Here’s where authors may be tempted to take risks with this. They feel that their wedding, graduation, or other special event photos are their “best” photos. So they go ahead and scan those photos, or use the digital proof files, for their websites, book covers, and even in books. They figure, “It’s a photo of me. I can use it.” Nope.
Wedding, portrait, or event photographers can sue you for copyright infringement and payment of royalties for anything other than personal, non-commercial use. (Remember, he who clicks the shutter owns the photo.) That would be an extended use of their work. Interestingly, those pro photographers also often have clauses in their contracts that allow them to use photos they take of you or your event for promotional purposes. Yeah, it’s messy business.
Make sure everyone is clear on these agreements in writing.
I’ve discussed the risks of using free stock photo sites before. But when it comes to books, it gets even more important to use legitimate stock photography and illustration providers that have clear licensing terms and conditions. I’ve used iStockPhoto.com for years, simply because of their clear definition on permitted uses for their content.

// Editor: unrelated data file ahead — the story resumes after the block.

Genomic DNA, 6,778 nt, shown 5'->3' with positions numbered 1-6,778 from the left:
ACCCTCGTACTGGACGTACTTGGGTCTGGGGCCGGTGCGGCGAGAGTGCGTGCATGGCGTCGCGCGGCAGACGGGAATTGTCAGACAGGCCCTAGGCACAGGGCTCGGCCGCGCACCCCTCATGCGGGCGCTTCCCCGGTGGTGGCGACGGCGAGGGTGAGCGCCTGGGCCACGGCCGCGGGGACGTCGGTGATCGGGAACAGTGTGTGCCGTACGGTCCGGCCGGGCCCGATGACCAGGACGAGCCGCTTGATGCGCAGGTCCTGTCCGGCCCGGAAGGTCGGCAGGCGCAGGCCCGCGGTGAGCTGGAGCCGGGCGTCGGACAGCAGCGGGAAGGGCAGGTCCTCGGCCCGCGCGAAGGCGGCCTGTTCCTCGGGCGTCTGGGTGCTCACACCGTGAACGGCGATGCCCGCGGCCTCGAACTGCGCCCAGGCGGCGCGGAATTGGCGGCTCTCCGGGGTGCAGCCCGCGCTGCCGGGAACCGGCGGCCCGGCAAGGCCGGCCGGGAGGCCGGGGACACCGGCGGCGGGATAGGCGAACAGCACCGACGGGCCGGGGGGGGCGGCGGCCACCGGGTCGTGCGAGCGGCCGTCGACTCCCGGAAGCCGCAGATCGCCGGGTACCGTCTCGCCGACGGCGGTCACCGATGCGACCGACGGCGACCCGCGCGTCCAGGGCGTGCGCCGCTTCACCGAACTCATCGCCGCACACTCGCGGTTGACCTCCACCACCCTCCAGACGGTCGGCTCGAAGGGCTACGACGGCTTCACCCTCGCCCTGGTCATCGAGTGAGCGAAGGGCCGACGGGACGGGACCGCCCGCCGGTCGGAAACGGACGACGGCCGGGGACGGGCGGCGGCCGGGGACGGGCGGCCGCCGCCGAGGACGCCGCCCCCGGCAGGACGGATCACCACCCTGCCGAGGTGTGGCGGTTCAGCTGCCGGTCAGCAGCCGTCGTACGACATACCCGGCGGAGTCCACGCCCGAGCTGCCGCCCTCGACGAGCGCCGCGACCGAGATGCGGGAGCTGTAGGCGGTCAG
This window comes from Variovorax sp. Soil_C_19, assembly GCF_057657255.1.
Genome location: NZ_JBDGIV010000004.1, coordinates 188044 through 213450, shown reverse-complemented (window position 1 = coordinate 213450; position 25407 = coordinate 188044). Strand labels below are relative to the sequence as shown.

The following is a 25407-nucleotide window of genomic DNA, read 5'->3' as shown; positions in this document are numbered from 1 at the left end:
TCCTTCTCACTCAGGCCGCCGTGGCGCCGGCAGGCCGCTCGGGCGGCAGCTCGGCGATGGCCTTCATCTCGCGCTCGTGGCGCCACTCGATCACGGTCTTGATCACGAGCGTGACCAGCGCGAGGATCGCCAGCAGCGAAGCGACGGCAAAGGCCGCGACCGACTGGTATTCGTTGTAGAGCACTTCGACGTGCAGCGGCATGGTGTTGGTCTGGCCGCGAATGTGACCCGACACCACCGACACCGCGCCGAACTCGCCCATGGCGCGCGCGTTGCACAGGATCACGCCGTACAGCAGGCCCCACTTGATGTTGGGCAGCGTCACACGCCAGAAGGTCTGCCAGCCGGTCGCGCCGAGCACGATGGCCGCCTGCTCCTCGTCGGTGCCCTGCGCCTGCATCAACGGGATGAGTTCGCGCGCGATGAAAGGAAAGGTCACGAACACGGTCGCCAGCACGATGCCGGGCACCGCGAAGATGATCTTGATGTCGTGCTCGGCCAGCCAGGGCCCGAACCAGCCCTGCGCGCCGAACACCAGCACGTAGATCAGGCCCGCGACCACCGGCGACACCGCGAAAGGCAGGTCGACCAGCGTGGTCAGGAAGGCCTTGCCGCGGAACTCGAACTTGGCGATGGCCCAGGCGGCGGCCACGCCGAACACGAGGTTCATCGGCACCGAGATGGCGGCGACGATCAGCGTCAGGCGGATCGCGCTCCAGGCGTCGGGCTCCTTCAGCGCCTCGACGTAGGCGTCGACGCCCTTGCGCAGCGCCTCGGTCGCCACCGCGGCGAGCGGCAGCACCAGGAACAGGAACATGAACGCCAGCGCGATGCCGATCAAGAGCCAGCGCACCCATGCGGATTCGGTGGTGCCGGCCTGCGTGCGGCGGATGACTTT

Make sure you read, understand, and obey all stock photo provider's terms and conditions. If you don’t, contact the site and/or your attorney to clarify.
The use of images posted online is such a tangled and messy issue. So I’ll summarize it like this. If a photo or image is posted anywhere online, it’s not yours and you need to get specific written permission from the rights holder to include it in your book. End of discussion.
I can’t tell you how many times I’ve had to inform authors about this. In the business arena, authors can be tempted to swipe a graph or chart from some site and slap it in their book manuscript. I tell them not to do it unless they can provide written proof that they are the rights holder, or the rights holder has given them permission to use it in this way.
If a photo or image is posted anywhere online, it’s not yours and you need to get specific written permission from the rights holder to include it in your book.— Heidi Thorne
High Resolution Photos